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ivyrianne's question at Yahoo! Answers regarding finding the height of a tree

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MarkFL

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Feb 24, 2012
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Here is the question:

A 40m high tower stands vertically on a hill side (sloping ground) which makes an angle of 18 degrees with the?

con't; horizontal. A tree also stands vertically up the hill from the tower. An observer on top of the tower finds the angle of depression from the top of the tree to be 26deg & the bottom of the tree to be 38deg. Find the height of the tree.
I have posted a link there to this topic so the OP can see my work.
 
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MarkFL

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Feb 24, 2012
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Hello ivyrianne,

I would begin by drawing a diagram:

ivyrianne.jpg

$T$ is the height of the tower.

$x$ is the horizontal distance between the tower and the tree.

$a$ is the vertical distance between the bottom of the tower and the bottom of the tree.

$b$ is the vertical distance between the top of the tower and the top of the tree.

$h$ is the height of the tree.

$\theta$ is the angle of inclination of the hill.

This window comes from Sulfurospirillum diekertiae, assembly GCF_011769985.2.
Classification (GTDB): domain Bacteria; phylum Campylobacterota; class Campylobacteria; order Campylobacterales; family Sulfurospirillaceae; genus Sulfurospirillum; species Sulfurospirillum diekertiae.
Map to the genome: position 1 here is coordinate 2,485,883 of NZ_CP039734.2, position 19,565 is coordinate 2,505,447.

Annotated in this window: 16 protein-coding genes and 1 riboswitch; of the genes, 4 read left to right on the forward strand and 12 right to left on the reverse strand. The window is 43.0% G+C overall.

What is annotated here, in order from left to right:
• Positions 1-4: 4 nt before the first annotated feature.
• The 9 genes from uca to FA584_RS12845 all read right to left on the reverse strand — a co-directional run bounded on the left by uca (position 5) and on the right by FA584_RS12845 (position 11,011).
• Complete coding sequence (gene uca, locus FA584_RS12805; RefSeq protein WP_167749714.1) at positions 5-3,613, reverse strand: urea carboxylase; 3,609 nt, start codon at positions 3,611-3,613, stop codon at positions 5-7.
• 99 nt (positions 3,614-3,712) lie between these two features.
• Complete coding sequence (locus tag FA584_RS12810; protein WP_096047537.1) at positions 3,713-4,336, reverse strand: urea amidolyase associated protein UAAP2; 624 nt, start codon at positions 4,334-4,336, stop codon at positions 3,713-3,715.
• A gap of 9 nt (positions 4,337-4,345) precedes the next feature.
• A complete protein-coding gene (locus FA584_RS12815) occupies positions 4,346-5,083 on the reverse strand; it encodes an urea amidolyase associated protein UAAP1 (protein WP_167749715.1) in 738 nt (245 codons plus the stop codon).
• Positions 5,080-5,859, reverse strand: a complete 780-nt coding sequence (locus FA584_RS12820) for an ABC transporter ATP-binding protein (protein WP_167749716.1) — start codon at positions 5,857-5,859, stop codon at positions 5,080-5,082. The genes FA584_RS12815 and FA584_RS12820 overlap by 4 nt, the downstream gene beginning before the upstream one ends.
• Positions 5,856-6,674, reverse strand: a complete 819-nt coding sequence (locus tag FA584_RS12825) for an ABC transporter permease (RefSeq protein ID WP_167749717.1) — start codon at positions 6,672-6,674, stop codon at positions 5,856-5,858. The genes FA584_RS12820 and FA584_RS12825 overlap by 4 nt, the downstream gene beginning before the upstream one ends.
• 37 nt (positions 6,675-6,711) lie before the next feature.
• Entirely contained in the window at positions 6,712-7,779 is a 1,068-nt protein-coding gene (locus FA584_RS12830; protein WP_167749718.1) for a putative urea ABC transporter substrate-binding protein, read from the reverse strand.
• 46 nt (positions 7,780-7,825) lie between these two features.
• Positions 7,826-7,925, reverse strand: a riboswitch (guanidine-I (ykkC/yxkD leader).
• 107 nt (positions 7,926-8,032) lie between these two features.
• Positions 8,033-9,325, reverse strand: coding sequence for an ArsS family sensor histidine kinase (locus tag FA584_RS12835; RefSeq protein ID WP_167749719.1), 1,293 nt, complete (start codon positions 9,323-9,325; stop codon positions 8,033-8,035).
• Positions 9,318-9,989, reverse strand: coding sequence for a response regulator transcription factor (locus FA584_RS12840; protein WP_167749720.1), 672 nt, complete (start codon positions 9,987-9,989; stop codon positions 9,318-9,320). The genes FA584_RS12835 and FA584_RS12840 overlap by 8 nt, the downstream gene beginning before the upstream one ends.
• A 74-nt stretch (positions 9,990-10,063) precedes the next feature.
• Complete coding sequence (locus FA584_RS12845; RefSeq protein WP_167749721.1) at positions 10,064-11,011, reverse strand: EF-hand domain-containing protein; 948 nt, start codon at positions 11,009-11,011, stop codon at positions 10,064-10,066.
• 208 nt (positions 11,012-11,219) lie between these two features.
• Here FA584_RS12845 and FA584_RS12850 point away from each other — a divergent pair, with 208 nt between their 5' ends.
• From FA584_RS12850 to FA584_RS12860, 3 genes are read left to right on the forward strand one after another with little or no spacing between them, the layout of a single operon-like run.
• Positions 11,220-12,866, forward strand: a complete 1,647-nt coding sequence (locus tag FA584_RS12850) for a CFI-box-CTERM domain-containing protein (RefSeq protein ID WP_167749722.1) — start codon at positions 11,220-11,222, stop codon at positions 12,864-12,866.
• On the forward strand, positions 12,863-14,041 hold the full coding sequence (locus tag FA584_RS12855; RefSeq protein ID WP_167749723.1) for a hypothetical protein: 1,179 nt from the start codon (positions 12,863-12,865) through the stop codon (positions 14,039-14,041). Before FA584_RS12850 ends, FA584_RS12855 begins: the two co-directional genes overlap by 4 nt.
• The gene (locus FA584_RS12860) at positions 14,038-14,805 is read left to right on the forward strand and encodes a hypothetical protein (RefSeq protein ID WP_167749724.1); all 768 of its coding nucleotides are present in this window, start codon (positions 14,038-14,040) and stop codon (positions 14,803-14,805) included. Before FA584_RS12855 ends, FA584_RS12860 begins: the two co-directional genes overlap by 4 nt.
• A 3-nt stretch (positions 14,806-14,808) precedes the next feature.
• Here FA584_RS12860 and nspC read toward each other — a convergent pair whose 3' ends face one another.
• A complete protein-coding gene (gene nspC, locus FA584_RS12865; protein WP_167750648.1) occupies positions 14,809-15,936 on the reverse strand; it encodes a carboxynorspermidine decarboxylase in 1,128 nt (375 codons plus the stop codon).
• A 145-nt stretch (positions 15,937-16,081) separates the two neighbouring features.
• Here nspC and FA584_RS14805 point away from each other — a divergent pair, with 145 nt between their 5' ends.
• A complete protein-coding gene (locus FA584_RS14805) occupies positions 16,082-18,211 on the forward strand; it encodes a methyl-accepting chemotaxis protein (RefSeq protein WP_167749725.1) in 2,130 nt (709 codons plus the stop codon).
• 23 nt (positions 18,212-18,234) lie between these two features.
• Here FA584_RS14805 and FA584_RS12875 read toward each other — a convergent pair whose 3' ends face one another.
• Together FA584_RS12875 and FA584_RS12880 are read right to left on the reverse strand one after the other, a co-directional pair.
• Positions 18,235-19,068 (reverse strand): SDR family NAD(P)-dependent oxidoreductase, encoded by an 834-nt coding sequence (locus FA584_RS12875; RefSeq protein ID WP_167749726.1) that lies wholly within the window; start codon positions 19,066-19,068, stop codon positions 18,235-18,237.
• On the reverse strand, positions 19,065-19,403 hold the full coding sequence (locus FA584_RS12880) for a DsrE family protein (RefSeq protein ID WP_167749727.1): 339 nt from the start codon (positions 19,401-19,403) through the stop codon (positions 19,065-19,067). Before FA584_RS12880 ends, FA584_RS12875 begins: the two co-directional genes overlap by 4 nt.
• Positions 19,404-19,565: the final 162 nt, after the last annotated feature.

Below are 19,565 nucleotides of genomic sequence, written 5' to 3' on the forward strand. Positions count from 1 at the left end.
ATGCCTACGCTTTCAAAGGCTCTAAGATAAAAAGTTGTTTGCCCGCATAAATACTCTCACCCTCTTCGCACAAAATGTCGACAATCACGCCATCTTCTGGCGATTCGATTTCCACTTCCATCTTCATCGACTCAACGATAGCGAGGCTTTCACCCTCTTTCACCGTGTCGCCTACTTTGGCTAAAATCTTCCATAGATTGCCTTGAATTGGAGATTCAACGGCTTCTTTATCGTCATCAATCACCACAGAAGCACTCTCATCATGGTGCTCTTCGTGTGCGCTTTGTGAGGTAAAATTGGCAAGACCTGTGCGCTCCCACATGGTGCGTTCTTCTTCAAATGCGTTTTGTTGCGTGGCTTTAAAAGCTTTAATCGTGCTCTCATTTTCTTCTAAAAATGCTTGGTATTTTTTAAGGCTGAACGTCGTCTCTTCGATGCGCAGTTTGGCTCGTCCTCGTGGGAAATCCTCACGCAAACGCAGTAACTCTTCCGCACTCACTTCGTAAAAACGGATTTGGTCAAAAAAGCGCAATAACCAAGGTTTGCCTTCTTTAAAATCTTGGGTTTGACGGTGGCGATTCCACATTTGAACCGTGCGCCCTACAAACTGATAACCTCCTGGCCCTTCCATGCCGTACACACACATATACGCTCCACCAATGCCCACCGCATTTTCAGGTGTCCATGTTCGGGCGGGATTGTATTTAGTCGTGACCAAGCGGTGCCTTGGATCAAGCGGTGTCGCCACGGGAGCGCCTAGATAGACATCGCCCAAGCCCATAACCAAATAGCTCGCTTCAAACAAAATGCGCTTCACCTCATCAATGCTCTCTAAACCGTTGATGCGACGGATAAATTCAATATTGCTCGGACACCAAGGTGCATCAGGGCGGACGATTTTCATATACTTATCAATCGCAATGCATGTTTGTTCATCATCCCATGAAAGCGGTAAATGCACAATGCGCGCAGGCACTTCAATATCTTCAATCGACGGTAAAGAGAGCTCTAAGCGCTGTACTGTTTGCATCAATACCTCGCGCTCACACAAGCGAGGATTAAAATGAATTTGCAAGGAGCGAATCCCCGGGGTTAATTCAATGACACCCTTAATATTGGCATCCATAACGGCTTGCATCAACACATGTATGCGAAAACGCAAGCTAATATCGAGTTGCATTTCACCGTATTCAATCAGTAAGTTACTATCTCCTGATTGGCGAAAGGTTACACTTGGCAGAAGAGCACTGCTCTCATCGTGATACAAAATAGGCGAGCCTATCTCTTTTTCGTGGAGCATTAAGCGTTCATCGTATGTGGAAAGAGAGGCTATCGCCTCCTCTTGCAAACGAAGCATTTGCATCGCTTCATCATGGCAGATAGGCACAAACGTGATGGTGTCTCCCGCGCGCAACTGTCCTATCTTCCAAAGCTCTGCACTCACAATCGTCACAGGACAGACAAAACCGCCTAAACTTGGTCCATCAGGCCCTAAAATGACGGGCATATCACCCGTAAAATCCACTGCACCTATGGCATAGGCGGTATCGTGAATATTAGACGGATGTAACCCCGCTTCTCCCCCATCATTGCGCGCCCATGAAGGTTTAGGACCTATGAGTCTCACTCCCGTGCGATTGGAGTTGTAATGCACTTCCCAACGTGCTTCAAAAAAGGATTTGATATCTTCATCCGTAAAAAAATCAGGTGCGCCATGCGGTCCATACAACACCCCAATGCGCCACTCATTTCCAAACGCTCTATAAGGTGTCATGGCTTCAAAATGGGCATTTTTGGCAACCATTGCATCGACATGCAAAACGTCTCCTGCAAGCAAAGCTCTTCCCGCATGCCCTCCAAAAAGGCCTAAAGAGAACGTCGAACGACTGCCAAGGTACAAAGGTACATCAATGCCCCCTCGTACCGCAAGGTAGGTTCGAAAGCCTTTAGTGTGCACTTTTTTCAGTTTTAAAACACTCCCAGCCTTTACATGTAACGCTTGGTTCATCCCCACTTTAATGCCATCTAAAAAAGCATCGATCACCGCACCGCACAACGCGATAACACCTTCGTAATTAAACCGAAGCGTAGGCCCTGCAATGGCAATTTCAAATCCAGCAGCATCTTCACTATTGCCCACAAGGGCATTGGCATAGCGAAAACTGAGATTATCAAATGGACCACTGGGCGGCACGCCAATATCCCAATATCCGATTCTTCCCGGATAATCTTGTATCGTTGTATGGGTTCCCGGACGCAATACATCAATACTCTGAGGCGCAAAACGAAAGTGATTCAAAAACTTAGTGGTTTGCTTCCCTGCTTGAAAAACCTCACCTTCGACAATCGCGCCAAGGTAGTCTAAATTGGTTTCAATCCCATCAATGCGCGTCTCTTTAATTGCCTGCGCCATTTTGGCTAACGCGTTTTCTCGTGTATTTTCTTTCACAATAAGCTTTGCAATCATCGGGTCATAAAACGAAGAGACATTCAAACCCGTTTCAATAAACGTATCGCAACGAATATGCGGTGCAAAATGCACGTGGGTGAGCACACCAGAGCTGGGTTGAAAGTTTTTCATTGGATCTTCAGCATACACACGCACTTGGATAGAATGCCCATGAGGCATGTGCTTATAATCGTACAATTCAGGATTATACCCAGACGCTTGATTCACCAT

$\alpha$ is the angle of depression from the top of the tower to the top of the tree.

$\beta$ is the angle of depression from the top of the tower to the bottom of the tree.

Now, from the diagram, we observe the following relationships:

(1) \(\displaystyle a+h+b=T\)

(2) \(\displaystyle \tan(\theta)=\frac{a}{x}\)

(3) \(\displaystyle \tan(\alpha)=\frac{b}{x}\)

(4) \(\displaystyle \tan(\beta)=\frac{h+b}{x}\)

Solving (1) and (4) for $h+b$ and equating, we find:

\(\displaystyle T-a=x\tan(\beta)\)

Solving (2) for $a$, and substituting into the above, we may write:

\(\displaystyle T-x\tan(\theta)=x\tan(\beta)\)

Solving this for $x$, there results:

(5) \(\displaystyle x=\frac{T}{\tan(\beta)+\tan(\theta)}\)

Now, solving (4) for $h$, we get:

\(\displaystyle h=x\tan(\beta)-b\)

Solving (3) for $b$ and substituting into the above, we get:

\(\displaystyle h=x\tan(\beta)-x\tan(\alpha)\)

\(\displaystyle h=x\left(\tan(\beta)-\tan(\alpha) \right)\)

Substituting for $x$ from (5), we find:

\(\displaystyle h=\left(\frac{T}{\tan(\beta)+\tan(\theta)} \right)\left(\tan(\beta)-\tan(\alpha) \right)\)

\(\displaystyle h=\frac{T\left(\tan(\beta)-\tan(\alpha) \right)}{\tan(\beta)+\tan(\theta)}\)

Plugging in the given data:

\(\displaystyle \theta=18^{\circ},\,\alpha=26^{\circ},\,\beta=38^{\circ},\,T=40\text{ m}\)

we have:

\(\displaystyle h=\frac{(40\text{ m})\left(\tan\left(38^{\circ} \right)-\tan\left(26^{\circ} \right) \right)}{\tan\left(38^{\circ} \right)+\tan\left(18^{\circ} \right)}\approx10.6147758253\text{ m}\)